Kimberlite Corp. v. Does 1-20, No. 08-2147, 2008 WL 2264485 (N.D. Cal. June 2, 2008)

Plaintiff Kimberlite sued a number of anonymous John Doe defendants after it learned that its network and email system had been unlawfully accessed. A few days after filing suit for violation of the Computer Fraud and Abuse Act (CFAA) and trespass to chattels under state law, Kimberlite served a subpoena on AT&T, the owner of the IP address from which the unauthorized access originated, seeking to discover who was responsible.

One of the John Doe defendants, pro se, wrote a letter to the court which the court treated as a motion to quash the subpoena. The court denied the motion.

Doe argued that Kimberlite had failed to state a claim under the CFAA. The court rejected that argument, observing that Kimberlite had adequately alleged and had provided preliminary evidence of a CFAA violation. (Doe had not challenged the sufficiency of the trespass to chattels claim.) Kimberlite’s computers were “protected” computers under the CFAA because they were used in interstate and foreign commerce. They were password protected and accessed without authorization by someone from the subject IP address. Kimberlite succeeded in alleging the threshold amount of CFAA damages ($5,000) through an employee declaration describing over 100 hours of investigation and repair following the intrusions.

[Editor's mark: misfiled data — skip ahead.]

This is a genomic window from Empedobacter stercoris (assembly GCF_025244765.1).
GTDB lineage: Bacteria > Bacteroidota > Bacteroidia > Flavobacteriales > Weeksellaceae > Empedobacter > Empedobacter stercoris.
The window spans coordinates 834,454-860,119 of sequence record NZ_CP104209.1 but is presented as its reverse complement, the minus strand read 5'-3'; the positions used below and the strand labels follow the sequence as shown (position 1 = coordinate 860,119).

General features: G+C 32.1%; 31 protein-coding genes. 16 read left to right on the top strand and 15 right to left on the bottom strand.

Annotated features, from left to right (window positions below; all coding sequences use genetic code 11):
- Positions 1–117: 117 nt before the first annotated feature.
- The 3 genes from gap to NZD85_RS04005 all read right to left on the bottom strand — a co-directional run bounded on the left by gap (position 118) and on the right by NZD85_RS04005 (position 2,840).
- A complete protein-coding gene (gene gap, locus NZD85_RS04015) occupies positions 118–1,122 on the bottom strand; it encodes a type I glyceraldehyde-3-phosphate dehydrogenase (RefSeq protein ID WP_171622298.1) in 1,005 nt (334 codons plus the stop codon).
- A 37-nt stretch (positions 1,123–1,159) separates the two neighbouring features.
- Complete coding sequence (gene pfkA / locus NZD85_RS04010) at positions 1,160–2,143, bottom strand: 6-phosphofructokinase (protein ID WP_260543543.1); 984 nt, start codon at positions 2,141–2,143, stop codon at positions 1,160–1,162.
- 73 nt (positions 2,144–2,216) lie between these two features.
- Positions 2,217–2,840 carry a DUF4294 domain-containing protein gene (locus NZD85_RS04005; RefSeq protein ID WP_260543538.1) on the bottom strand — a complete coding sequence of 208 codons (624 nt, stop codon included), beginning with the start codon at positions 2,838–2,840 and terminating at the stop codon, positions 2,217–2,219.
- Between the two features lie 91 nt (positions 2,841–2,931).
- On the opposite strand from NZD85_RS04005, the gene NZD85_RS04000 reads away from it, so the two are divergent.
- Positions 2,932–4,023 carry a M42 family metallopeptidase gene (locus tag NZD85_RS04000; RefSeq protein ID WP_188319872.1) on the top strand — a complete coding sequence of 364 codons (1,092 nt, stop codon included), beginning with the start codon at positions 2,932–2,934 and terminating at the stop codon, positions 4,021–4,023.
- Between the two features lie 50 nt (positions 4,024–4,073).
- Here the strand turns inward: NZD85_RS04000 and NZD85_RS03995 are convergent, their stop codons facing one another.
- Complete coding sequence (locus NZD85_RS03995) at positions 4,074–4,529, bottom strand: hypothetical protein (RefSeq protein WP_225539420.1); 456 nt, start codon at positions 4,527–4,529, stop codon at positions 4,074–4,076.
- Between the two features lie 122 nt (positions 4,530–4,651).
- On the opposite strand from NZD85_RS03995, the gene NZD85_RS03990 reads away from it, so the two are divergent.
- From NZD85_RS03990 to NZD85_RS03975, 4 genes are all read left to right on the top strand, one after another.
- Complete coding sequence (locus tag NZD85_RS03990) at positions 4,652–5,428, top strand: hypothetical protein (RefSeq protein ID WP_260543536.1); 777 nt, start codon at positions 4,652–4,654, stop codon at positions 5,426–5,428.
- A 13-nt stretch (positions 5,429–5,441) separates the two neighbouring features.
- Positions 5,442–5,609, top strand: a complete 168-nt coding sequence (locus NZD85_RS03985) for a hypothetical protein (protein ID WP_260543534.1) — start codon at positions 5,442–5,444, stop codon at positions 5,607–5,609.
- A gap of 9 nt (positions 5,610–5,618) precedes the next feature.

Doe also argued that Kimberlite had not demonstrated a need to obtain the information that outweighed Doe’s privacy rights under the Cable Communication Policy Act (CCPA). That act prohibits cable operators from disclosing subscriber information unless certain criteria are met.

The court rejected the CCPA argument first by expressing serious doubt that AT&T, as an Internet service provider was a “cable operator” and thus subject to the CCPA. Even if the CCPA did apply, the court found Kimberlite had demonstrated a compelling need for the information sought. It had adequately set forth a cause of action, so discovery of the anonymous parties was proper.